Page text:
An impression of LD Property’s Student Housing Event by Wouter Onclin, Research and Programme Manager at The Class of 2020
The UK student housing market is often described as mature. When Philip Hillman (JLL) asked panellist at what age in the life cycle they think the market actually is, consensus was that it is somewhere in its 20’s or early 30’s. Mature, but with potential to develop, learn and grow. Mainland Europe’s student accommodation market on the other hand remains a largely untapped land of opportunity, blurred by a myriad of politics, regulations and differences in student culture. If there is one thing that all markets have in common: in order to build the right kind of accommodation, you have to know your customer. As Nick Riley of WCEC architects put it: “You can’t play poker around a breakfast bar”.
Welcome to LD Property’s annual Student Housing event, where over 300 professionals in student accommodation met on Thursday. The event showed the increasing level of sophistication in the UK market. From the traditional university owned halls to the swanky high-spec towers that Nido builds – for which they won the Resi award for best student housing operator on Wednesday. And even the market of shared houses (HMO’s or off-street housing) is consolidating, becoming more professional and service oriented. There really is a student bed for everyone.
A £2bn per year sector
The story of student accommodation in the UK is one of tremendous growth in the past years. The product appeared more resilient in turbulent economic times, and even major policy decisions like the overhaul in the UK academic funding structure (students now pay £9,000 in tuition per year) has hardly impacted the overall sector performance. This has attracted the interest of investors worldwide, seeking to invest in student accommodation. The total investment volume in the UK alone exceeded £2bn in the past two years, and is expected to do the same in 2014. The sector is reporting strong yields and bookings for the coming academic year are ahead of last year’s bookings at this time.
Student accommodation is now firmly on investors’ minds. A survey by JLL showed that over 70% of interviewed investors planned to increase its exposure in student accommodation.
Holistic student experience
The market has become more professional and more specialised. James Pullan (Knight Frank) specifically pointed out a move from development to investment and a rise in third party operators of student properties, making the operation costs immediately transparent. Universities are changing as well, focusing more on the student experience in a holistic way, and finding the right accommodation partners to fit their students’ needs. Catherine Anderson of the University of Liverpool commented on the different ways in which she partners with accommodation providers. From nomination agreements to recommendations to a regular phone call. Partnerships come in many forms.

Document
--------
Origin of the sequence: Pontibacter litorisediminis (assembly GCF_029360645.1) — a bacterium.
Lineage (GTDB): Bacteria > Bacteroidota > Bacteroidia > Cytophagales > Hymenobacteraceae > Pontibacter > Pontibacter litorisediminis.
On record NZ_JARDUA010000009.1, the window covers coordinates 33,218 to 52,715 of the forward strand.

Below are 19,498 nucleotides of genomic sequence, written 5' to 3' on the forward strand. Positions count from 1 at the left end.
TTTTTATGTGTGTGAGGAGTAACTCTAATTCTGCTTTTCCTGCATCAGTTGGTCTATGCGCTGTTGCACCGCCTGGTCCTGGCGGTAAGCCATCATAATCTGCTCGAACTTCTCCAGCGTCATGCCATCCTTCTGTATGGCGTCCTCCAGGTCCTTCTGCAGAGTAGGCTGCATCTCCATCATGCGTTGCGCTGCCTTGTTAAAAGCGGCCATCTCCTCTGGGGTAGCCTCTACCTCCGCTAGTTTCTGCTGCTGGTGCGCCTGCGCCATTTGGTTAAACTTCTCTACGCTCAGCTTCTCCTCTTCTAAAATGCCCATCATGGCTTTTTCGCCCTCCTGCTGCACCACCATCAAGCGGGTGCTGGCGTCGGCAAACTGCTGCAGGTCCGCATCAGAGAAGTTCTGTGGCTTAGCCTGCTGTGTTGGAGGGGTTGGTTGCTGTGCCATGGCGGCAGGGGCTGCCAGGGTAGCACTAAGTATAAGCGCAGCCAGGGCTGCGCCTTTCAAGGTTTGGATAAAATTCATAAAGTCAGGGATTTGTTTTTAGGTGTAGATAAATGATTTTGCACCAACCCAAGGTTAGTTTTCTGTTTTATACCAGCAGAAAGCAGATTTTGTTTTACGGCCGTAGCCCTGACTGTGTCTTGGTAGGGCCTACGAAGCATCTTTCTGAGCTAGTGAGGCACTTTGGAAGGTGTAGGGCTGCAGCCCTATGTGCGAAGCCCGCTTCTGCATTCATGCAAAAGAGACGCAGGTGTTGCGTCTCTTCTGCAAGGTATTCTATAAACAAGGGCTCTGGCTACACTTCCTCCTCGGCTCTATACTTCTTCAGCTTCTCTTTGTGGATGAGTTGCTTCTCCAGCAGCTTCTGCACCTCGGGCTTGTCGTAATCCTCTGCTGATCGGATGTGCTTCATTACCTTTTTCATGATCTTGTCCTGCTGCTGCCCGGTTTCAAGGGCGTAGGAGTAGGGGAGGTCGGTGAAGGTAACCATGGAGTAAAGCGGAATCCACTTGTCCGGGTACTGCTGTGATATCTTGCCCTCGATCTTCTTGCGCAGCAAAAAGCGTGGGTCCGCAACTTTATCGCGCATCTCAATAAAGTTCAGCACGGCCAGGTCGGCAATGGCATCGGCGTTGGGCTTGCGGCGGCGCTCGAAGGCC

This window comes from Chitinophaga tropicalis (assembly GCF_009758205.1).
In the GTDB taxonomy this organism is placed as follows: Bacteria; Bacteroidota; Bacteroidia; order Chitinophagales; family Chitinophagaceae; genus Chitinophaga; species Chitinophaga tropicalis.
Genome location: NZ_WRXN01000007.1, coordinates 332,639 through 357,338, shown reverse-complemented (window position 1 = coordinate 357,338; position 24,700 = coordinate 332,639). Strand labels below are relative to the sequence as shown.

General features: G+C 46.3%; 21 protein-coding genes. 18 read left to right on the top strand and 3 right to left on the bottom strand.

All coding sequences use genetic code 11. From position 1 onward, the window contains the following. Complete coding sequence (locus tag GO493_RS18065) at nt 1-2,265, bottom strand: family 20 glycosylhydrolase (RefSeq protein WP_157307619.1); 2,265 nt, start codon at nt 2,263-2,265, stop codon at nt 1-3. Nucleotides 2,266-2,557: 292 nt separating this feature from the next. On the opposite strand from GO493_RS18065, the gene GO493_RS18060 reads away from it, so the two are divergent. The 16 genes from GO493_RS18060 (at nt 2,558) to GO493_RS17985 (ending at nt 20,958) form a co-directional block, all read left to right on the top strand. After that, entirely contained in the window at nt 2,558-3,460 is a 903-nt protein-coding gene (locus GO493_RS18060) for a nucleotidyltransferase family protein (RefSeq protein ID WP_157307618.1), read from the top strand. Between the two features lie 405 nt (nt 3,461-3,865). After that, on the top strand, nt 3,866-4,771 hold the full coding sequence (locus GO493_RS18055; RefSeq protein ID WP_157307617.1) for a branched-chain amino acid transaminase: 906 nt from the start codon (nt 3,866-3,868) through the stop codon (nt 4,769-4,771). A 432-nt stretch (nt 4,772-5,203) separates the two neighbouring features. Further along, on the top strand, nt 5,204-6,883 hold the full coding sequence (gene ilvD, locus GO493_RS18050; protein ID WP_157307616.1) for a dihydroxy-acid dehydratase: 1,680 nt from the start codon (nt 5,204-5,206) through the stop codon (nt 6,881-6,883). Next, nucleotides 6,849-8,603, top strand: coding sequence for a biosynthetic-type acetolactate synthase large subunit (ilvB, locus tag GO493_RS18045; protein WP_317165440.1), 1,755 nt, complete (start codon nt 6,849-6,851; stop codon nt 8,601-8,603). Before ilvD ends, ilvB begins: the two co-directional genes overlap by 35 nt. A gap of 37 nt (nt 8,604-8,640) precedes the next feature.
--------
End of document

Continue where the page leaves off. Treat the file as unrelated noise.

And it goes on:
Growth is not universal
But while the fundamentals of the market remain very strong, there are some challenges on the horizon. The general growth in domestic and international student numbers does not mean universal growth. Some universities are more successful in attracting students than others, presenting a risk to accommodation operators relying on these less successful universities. The patterns of international students are changing as well. In 2012/2013 the number of international students in the UK dropped for the first time in 29 years, with applications from India down 26%. It shows the sector’s exposure to policy decisions regarding immigration and tuition.
London becoming too expensive
Another challenge for the UK market is the limited availability of good sites and competition with other types of development. The current success of the residential market often means that local councils prefer residential development over student housing development. This problem is especially apparent in London, where only two boroughs are currently accepting planning applications for student housing development. The pipeline is drying up quickly, dropping from 5,259 units delivered in 2012, to 3,728 in 2014 to a current projected pipeline of only 417 units to be delivered in 2016. Numbers that are all below the growth of student numbers for the city. For London this will mean increasing issues with affordability and might affect the performance of London as a study destination.
Europe: the next frontier?
An increasing investment appetite in student accommodation and an increasingly competitive domestic market for the UK – does this mean that investments are also flowing into other European markets? Well, not quite yet, according to Marcus Roberts (Savills): “Investments in Western European student housing markets are still only a fraction of those in the UK, despite the market being many times bigger”. The opportunities in the European market are there, with international student numbers set to double in the next ten years, the number of English language courses exploding, and the education sector quickly harmonising under the Bologna treaty. But the challenges in the market remain, especially with regards to planning, politics, regulations and variations in student culture.
A build up does seem to be taking place. The Class of 2020, a platform for student housing professionals across Europe, is seeing increasing interest. Crosslane, its latest member, has announced plans for 15,000 student beds across Europe in the next five years. Bouwfonds, another member, has recently announced several acquisitions throughout Europe. Many other European parties from France, Austria, Germany and The Netherlands were present at the conference; all set to learn from the experience the UK has to offer.
So as the UK student housing market is graduating, the European market is just starting school.